The federal budget sequester hits home. Firefighters started furloughs Monday at the Blue Grass Army Depot, which stores about 500 tons of chemical weapons.
The decision to furlough staff nationwide came down from the highest levels of the Department of Defense.
The furloughs are part of the fiscal cliff budget cuts. Until September, Blue Grass Army Depot civilian staff will work 32 hours per week.
We spoke with a firefighter at the Blue Grass Army Depot (BGAD). He expressed concern for the community's safety.
BGAD regularly detonates conventional weapons, and also stores weapons of mass destruction. So, BGAD has its own fire department.
"Ammunition, or munitions might leak. Potentially they could explode. That hasn't happened," said Mark Henry, BGAD Public Affairs Officer.
Security personnel received an exemption from the furlough.
Firefighters appealed for one, and Congressman Andy Barr wrote a letter to the Joint Munitions Command asking for the exemption.
In the letter Barr wrote, "The multiple leaks at the base in recent years have illustrated exactly why all emergency personnel need to be present to properly manage any emergency situation."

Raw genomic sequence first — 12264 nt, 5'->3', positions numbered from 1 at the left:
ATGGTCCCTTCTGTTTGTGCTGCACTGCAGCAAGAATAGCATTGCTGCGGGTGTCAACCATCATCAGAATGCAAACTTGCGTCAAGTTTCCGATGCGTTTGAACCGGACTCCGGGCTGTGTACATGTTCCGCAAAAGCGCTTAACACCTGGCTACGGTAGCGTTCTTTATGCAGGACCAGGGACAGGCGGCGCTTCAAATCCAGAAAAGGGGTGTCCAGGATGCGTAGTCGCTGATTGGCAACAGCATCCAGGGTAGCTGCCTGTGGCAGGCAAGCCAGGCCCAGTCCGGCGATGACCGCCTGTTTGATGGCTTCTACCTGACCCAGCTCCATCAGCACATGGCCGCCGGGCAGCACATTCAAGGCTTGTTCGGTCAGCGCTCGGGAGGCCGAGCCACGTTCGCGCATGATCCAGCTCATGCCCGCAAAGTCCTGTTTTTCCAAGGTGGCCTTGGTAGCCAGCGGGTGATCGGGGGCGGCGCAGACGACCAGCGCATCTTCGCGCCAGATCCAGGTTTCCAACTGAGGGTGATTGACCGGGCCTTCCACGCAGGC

BGAD's spokesperson says its commander hopes the firefighters get the exemption.
"We are working with them as a group to hopefully convince upper command that our firefighters need this exemption from furlough," said Henry.
A decision from upper command could come any day.
"There is no concern to the community in any way regarding the safety and security of our munitions chemical, or conventional," said Henry.
BGAD hoped to hear from upper command Tuesday. That did not happen.
Secretary of Defense Chuck Hagel wrote a memo in May saying that people crucial to "Safety of life and protection of property," should be exempt from furloughs.
The firefighters believe they fit that criteria.